Rainfall in Eugene Oregon

## The Problem:

In 1995 Eugene set an annual rainfall record by recording, officially, 65.56 inches of rain.

In 1996 Eugene broke this record by a large amount by recording 77.17 inches of rain. ( But see below )

## A Statistical Look

The mean annual rainfall for Eugene from the 25 year period 1970-1994 was 51.5 inches with a dispersion of 8 inches. This 25 year period included several wet years (1971, 1982,83,84) and thus has a mean which is somewhat higher than if another 25 year period were selected. A time sliced look at the mean annual rainfall can be found right here . However, I suspect that most people would be surprised that, over the last 25 years, the average indeed is as high as 50 inches. Below I list the 3 wettest and driest years during this period just to give you an idea of the variation:

Wettest Years:

• 1983: 64.01
• 1971: 60.67
• 1982: 60.02

Driest Years:

• 1985: 33.83
• 1976: 34.78
• 1978: 39.50

If we use standard statistical techniques and ask what is the probability that it would rain 65.56 inches in one year (the 1995 total) here is what you get:

As stated earlier, the mean annual rainfall and its dispersion is 51.5 +/- 8 inches. To a high degree of approximation, rainfall data are well fit by a bell curve. This fit produces the quoted mean and dispersion.

Compared to this distribution, a total of 65.56 inches is 14.06 inches above the mean value or 14.06/8 = 1.75 standard deviations above the mean. This is not a rare event and has approximately a 3% chance of happening. Indeed the driest year in this 25 year period is 17.67 inches or 2.2 standard deviations below the mean. This is a significantly rarer occurrence which is expected only 1.5% of the time. However, in either case, over a 100 year period, these wet and dry rainfall totals would be expected to occur.

But what about the 1996 total of 77.17 inches? Well this is 25.67/8 = 3.2 dispersion units above the mean. This is extremely rare and would happen, on average once every 1000 years!

The first conclusion from this is simple: In no way can 77.17 inches be considered as a statistical fluctuation which occurs within the context of the normal weather patterns that produce precipitation in Eugene. Last years rainfall record of 65.56 inches could be considered in this way. That total broke the previous record by about 1.5 inches. However, this year broke last years record by a full foot!

The primary reason why we exceeded last years record by a foot of rain was due to three significant rain events. But we can examine this on a month-by-month basis:

• January: 14.74 inches of rain - this is substantially above normal but not a record. The record was set, of course, in 1995 with 15.86 inches which broke the January 1990 record of 15.09 inches. So 1996, like 1995 got off to a wet start.

• February: Everyone remembers those floods . We got 16.85 inches of rain that month which easily set the record. Combined Jan/Feb rainfall is hence 31 inches and we are well on the way to set a new rainfall record in 1996.

• March: 2.45 inches of rain - relatively dry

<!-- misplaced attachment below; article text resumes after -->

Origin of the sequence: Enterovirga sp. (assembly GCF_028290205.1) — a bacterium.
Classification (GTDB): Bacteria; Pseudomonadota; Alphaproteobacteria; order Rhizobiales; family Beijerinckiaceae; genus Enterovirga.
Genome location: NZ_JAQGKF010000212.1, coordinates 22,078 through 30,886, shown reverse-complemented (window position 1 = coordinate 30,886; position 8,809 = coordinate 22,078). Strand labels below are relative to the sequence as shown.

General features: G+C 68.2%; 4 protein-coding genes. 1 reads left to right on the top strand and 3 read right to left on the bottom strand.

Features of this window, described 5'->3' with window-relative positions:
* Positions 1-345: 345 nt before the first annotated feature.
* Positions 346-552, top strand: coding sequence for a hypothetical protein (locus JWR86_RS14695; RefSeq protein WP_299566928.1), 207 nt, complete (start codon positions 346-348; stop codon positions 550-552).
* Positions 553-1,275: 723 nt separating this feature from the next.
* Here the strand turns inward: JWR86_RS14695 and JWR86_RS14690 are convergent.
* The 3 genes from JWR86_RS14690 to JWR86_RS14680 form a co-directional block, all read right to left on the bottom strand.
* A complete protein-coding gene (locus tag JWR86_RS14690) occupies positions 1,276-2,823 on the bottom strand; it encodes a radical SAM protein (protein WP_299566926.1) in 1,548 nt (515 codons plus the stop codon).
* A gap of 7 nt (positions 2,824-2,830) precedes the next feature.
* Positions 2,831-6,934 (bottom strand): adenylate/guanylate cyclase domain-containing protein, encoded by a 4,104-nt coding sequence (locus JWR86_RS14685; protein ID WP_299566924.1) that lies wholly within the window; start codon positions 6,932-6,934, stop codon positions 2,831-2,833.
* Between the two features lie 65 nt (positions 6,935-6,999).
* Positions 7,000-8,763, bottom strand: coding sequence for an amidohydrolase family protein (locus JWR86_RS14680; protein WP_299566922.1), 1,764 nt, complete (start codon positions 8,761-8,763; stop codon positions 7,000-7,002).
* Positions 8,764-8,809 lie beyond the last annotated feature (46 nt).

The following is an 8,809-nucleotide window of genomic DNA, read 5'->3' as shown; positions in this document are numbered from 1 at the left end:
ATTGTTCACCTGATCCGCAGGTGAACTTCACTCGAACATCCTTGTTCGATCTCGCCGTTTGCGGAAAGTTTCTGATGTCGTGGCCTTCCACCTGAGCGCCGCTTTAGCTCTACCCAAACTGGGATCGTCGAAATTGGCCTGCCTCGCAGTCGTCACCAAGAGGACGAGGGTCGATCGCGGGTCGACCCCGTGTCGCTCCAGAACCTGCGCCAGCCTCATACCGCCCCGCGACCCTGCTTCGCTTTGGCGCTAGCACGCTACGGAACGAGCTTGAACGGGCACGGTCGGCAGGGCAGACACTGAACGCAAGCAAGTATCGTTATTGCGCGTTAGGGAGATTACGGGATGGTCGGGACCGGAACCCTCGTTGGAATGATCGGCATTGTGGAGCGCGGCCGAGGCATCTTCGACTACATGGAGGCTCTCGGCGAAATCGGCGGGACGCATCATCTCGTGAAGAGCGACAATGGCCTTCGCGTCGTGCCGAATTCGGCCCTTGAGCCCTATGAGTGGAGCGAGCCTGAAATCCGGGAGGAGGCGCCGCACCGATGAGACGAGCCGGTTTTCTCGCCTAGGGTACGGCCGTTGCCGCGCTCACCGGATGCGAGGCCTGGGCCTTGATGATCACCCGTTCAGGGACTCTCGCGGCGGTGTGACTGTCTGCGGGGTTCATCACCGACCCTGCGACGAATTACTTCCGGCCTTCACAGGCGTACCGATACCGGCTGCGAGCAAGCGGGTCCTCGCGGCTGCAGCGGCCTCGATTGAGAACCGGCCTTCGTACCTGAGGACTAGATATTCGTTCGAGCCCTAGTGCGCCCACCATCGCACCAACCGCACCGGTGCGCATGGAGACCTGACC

• April: 4.56 inches --> fairly typical
• May: 3.5 inches --> above normal but not unusual
• June: 0.39 inches
• July: 0.54 inches
• August: 0.05 inches
• September: 2.5 inches --> this is a bit above normal

So now we are at the end of September with a total rainfall for the year of 45 inches of rain. If the remainder of year has normal rainfall amounts we project a final rainfall for the year of about 65 inches, which will be close to last years record. Of course, this total is entirely driven by the huge combined Jan/Feb rainfall.

• October: 4.50 inches --> not particularly wet. This now brings the yearly total to 50 inches.
• November/December --> yep 27 inches of combined rainfall driven mostly by large rain events, associated with tropical moisture feeding the jet stream, on Nov 19-20 and Dec 26-31.

Another way to look at this is to say we got approximately 58 inches of rain in Jan,Feb,Oct,Dec. So many large rain events in one year is what is unprecedented. Is this statistical fluctuation, part of a return to a wet cycle (where in the data can you identify events like these in the past?) or a signal of climate change? I will leave this as a question for now and will return to adding to this page later.

## Corrections to the 1996 data

In 1996 a new automated rain gauge was installed at the Eugene airport. During heavy rains, apparently, the rain gauge does not empty itself fast enough to properly record the data. Below are the official NWS corrected rain totals for the year 1996. Although these are now "official", I go on record here by saying there is no way I believe that Eugene, Oregon received 101 inches of rain in 1996.

Here are the approximate "corrected" data, month by month.

1. January: Old = 14.74; corrected = 14.48
2. February: Old = 16.85; corrected = 17.08
3. March: Old = 2.45; corrected = same
4. April: Old = 4.56; corrected = 5.15
5. May: Old =3.50; corrected = 3.50
6. June: Old=0.39; corrected = same
7. July: Old = 0.54; corrected = same
8. August: Old = 0.05; corrected = same
9. September: Old = 2.5; corrected = 3.1
10. October: Old = 4.5; corrected = 7.1
11. November: Old = 12.10; corrected = 18.42
12. December: Old = 14.95; corrected = 26.28(!!!)
The official total is 101.93 and yes the corrected values don't quite add up to that. Clearly the correction is largest (I would say extreme) for the two wettest months November and December.

As a comparison, for Salem, 60 miles to the North, the official 1996 rainfall total, which set a new record, was 66.71 inches. Does anyone really believe that it rained 35 inches more in Eugene than in Salem? - I don't.

Bottom line however, 101.93 is now our official rainfall record and its gonna take a helluva greenhouse effect to break this!

Finally, for those of you interested in decadal weather cycles, go here